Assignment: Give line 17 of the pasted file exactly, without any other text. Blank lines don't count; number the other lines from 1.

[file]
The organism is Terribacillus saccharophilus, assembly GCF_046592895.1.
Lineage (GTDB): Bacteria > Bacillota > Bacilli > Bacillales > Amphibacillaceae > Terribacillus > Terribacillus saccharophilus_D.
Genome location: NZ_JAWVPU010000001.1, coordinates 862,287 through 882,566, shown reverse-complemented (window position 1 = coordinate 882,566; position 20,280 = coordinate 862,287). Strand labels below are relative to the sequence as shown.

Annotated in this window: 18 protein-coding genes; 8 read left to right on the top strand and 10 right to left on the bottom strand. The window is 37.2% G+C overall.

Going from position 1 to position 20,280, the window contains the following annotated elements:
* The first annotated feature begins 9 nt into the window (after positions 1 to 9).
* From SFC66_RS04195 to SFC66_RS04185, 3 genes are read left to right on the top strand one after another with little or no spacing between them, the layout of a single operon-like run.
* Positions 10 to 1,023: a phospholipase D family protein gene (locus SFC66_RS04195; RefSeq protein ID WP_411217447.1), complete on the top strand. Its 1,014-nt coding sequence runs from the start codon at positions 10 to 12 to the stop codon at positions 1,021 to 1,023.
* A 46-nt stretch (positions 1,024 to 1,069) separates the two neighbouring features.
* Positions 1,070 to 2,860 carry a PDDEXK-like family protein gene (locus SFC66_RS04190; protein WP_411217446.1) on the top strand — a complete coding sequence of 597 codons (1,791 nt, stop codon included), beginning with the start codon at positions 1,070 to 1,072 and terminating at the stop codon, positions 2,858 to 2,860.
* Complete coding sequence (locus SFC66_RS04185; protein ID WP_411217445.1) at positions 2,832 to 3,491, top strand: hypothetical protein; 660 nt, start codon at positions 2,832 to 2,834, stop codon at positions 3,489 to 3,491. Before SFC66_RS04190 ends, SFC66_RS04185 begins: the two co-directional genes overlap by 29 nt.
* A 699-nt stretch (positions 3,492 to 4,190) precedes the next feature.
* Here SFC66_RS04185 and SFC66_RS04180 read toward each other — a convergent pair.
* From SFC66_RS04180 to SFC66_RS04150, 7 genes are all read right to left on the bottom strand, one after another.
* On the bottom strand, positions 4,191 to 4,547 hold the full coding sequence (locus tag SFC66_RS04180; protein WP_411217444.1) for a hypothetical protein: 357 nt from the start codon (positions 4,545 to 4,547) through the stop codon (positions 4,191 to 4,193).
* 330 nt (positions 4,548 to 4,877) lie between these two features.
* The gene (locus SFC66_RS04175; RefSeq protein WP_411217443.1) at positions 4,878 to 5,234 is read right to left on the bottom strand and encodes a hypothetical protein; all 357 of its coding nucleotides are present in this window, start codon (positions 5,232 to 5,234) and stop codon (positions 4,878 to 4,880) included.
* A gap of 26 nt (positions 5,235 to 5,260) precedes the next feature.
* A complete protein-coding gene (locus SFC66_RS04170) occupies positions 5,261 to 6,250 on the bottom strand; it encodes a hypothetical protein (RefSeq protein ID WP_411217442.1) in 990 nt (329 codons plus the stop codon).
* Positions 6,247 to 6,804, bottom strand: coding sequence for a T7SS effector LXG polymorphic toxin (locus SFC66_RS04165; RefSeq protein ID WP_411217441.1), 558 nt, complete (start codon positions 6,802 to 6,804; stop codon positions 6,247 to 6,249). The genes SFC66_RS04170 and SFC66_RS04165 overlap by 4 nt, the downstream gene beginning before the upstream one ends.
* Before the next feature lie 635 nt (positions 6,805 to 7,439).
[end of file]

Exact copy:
* The gene (locus SFC66_RS04175; RefSeq protein WP_411217443.1) at positions 4,878 to 5,234 is read right to left on the bottom strand and encodes a hypothetical protein; all 357 of its coding nucleotides are present in this window, start codon (positions 5,232 to 5,234) and stop codon (positions 4,878 to 4,880) included.